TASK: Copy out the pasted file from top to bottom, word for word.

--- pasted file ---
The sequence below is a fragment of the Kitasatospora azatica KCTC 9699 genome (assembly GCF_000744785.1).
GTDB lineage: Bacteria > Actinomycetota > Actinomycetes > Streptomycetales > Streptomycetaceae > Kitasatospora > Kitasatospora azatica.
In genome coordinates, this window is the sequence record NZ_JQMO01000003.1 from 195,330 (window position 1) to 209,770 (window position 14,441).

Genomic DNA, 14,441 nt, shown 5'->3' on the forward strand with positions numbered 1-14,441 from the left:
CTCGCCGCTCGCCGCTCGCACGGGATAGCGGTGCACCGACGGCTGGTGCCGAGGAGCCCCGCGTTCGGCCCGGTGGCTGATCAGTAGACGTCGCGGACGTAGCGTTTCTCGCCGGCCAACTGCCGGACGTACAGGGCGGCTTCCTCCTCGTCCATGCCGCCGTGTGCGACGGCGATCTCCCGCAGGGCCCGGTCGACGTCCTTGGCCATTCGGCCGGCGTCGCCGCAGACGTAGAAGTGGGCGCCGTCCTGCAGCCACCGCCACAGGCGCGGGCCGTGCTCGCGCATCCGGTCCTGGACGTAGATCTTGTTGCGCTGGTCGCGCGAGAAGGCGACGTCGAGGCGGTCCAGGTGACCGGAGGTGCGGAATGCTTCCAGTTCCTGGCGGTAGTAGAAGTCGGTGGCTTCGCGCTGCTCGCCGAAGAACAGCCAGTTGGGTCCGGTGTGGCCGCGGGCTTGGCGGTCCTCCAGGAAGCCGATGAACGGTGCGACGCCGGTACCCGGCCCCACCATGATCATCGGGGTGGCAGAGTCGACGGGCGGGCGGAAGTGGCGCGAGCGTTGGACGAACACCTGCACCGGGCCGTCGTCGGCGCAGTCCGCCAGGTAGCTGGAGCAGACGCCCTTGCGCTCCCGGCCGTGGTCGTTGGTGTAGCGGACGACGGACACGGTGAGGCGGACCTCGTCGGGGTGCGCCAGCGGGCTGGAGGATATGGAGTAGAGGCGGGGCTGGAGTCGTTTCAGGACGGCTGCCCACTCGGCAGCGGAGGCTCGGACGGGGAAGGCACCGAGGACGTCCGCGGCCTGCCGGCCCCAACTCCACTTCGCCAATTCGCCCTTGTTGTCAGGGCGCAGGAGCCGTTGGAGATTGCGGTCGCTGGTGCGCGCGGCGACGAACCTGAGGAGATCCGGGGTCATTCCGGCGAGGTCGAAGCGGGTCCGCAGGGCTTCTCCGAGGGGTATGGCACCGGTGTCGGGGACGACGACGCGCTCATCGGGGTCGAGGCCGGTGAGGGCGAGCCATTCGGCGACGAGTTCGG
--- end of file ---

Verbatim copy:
The sequence below is a fragment of the Kitasatospora azatica KCTC 9699 genome (assembly GCF_000744785.1).
GTDB lineage: Bacteria > Actinomycetota > Actinomycetes > Streptomycetales > Streptomycetaceae > Kitasatospora > Kitasatospora azatica.
In genome coordinates, this window is the sequence record NZ_JQMO01000003.1 from 195,330 (window position 1) to 209,770 (window position 14,441).

Genomic DNA, 14,441 nt, shown 5'->3' on the forward strand with positions numbered 1-14,441 from the left:
CTCGCCGCTCGCCGCTCGCACGGGATAGCGGTGCACCGACGGCTGGTGCCGAGGAGCCCCGCGTTCGGCCCGGTGGCTGATCAGTAGACGTCGCGGACGTAGCGTTTCTCGCCGGCCAACTGCCGGACGTACAGGGCGGCTTCCTCCTCGTCCATGCCGCCGTGTGCGACGGCGATCTCCCGCAGGGCCCGGTCGACGTCCTTGGCCATTCGGCCGGCGTCGCCGCAGACGTAGAAGTGGGCGCCGTCCTGCAGCCACCGCCACAGGCGCGGGCCGTGCTCGCGCATCCGGTCCTGGACGTAGATCTTGTTGCGCTGGTCGCGCGAGAAGGCGACGTCGAGGCGGTCCAGGTGACCGGAGGTGCGGAATGCTTCCAGTTCCTGGCGGTAGTAGAAGTCGGTGGCTTCGCGCTGCTCGCCGAAGAACAGCCAGTTGGGTCCGGTGTGGCCGCGGGCTTGGCGGTCCTCCAGGAAGCCGATGAACGGTGCGACGCCGGTACCCGGCCCCACCATGATCATCGGGGTGGCAGAGTCGACGGGCGGGCGGAAGTGGCGCGAGCGTTGGACGAACACCTGCACCGGGCCGTCGTCGGCGCAGTCCGCCAGGTAGCTGGAGCAGACGCCCTTGCGCTCCCGGCCGTGGTCGTTGGTGTAGCGGACGACGGACACGGTGAGGCGGACCTCGTCGGGGTGCGCCAGCGGGCTGGAGGATATGGAGTAGAGGCGGGGCTGGAGTCGTTTCAGGACGGCTGCCCACTCGGCAGCGGAGGCTCGGACGGGGAAGGCACCGAGGACGTCCGCGGCCTGCCGGCCCCAACTCCACTTCGCCAATTCGCCCTTGTTGTCAGGGCGCAGGAGCCGTTGGAGATTGCGGTCGCTGGTGCGCGCGGCGACGAACCTGAGGAGATCCGGGGTCATTCCGGCGAGGTCGAAGCGGGTCCGCAGGGCTTCTCCGAGGGGTATGGCACCGGTGTCGGGGACGACGACGCGCTCATCGGGGTCGAGGCCGGTGAGGGCGAGCCATTCGGCGACGAGTTCGG